Calling the Unqualified
Blessed are the humble, for they shall inherit the earth.
~ Matthew 5:5
You hillbillies will be my witnesses. You uneducated and simple folk will be my witnesses. You who once called me crazy, who shouted at me in the boat and doubted me in the Upper Room. You temperamental, parochial net casters and tax collectors. You will be my witnesses.
You will spearhead a movement that will explode like a just-opened fire hydrant out of Jerusalem and spill into the ends of the earth: into the streets of Paris, the districts of Rome, and the ports of Athens, Istanbul, Shanghai, and Buenos Aires. You will be a part of something so mighty, controversial, and head spinning that two millennia from now a middle-aged, redheaded author riding in the exit row of a flight from Boston to Dallas will type this question on his laptop:
Does Jesus still do it? Does he still use simple folks like us to change the world?
God doesn't call the qualified. He qualifies the called.
Don't let Satan convince you otherwise. He will try. He will tell you that God has an IQ requirement or an entry fee. That he employs only specialists and experts, governments and high-powered personalities. When Satan whispers such lies, dismiss him with this truth: God stampeded the first-century society with swaybacks, not thoroughbreds. Before Jesus came along, the disciples were loading trucks, coaching soccer, and selling Slurpee drinks at the convenience store. Their collars were blue, and their hands were calloused, and there is no evidence that Jesus chose them because they were smarter or nicer than the guy next door. The one thing they had going for them was a willingness to take a step when Jesus said, “Follow me.”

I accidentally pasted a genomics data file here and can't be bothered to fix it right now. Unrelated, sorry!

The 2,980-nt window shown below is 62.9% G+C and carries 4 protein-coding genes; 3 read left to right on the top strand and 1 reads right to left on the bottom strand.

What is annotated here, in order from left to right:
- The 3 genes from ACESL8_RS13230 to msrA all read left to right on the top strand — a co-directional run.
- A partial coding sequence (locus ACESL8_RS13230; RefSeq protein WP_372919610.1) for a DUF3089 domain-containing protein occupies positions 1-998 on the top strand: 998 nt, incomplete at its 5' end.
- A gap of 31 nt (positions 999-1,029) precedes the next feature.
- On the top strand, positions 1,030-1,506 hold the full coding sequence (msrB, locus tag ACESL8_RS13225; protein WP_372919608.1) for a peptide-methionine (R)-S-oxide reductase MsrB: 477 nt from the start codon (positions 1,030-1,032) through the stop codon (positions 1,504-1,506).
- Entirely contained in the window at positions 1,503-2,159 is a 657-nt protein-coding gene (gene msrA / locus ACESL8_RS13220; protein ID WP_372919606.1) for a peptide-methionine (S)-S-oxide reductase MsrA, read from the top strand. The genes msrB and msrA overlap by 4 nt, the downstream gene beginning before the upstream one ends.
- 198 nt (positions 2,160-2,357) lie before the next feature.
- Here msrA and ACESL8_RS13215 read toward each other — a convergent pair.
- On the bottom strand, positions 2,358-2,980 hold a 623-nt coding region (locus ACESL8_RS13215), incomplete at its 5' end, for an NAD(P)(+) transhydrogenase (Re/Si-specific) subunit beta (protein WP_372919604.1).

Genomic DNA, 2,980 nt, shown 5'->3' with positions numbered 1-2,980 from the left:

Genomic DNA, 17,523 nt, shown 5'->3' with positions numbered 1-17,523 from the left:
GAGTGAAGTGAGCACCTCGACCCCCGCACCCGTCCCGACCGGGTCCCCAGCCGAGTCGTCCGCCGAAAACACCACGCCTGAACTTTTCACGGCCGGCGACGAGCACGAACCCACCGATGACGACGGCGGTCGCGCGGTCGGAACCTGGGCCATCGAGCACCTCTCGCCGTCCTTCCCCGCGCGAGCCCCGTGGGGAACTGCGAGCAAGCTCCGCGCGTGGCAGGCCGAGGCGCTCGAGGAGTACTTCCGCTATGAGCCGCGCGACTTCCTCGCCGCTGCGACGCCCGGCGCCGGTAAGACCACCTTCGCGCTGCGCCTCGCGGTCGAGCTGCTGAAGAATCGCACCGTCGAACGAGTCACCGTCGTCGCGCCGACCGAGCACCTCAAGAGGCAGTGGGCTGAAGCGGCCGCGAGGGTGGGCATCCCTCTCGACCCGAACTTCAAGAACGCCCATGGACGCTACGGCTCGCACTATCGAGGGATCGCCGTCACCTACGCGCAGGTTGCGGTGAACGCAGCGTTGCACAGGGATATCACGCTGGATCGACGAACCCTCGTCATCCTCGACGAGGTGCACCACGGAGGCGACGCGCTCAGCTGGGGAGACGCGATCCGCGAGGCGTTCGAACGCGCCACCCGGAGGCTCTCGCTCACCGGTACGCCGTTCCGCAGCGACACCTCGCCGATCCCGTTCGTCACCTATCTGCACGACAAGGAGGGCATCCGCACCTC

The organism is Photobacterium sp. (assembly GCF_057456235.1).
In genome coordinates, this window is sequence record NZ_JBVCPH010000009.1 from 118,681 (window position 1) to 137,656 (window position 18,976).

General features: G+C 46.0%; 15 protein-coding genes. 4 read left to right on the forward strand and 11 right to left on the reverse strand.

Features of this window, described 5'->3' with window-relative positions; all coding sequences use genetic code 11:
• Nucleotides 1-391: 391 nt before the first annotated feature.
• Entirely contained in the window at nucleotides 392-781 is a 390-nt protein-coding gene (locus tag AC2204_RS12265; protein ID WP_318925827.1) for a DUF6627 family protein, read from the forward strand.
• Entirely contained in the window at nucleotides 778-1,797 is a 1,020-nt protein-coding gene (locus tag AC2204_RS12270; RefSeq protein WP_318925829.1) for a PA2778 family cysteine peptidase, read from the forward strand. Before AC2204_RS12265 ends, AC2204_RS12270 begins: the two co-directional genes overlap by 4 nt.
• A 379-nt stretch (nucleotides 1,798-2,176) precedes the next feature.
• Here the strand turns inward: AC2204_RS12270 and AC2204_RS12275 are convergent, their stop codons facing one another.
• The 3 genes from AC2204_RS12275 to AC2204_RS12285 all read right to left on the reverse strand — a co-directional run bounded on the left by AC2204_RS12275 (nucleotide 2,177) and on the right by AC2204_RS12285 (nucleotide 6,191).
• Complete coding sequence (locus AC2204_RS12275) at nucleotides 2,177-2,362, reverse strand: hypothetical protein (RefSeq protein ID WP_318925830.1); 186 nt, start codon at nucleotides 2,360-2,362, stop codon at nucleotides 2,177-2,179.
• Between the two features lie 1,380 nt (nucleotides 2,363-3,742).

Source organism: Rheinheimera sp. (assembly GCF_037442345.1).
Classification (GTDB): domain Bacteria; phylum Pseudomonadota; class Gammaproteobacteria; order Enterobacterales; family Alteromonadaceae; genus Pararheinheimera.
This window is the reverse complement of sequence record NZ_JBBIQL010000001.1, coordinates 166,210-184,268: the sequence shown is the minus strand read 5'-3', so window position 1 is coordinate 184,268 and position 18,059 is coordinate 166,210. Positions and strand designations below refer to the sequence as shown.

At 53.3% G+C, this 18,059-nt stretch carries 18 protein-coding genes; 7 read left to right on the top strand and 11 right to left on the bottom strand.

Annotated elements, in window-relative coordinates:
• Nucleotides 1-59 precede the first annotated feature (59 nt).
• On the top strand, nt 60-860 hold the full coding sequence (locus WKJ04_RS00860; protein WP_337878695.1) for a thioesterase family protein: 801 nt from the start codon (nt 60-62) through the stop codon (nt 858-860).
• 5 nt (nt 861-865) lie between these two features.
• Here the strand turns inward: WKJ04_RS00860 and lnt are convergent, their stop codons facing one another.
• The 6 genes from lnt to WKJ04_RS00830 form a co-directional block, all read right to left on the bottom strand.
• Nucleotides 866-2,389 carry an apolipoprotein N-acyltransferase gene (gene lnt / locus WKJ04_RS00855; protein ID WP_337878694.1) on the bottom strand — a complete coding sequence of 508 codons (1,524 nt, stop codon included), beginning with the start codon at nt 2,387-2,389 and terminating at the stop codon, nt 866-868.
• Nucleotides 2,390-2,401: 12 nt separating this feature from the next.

Are you more dinghy than cruise ship? More stand-in than movie star? More plumber than executive? More blue jeans than blue blood? Congratulations. God changes the world with folks like you.
Lord. let me never be hesitant to do whatever you call me to do, no matter how humble my gifts. Amen.
~ from “Calling the Unqualified”, by Max Lucado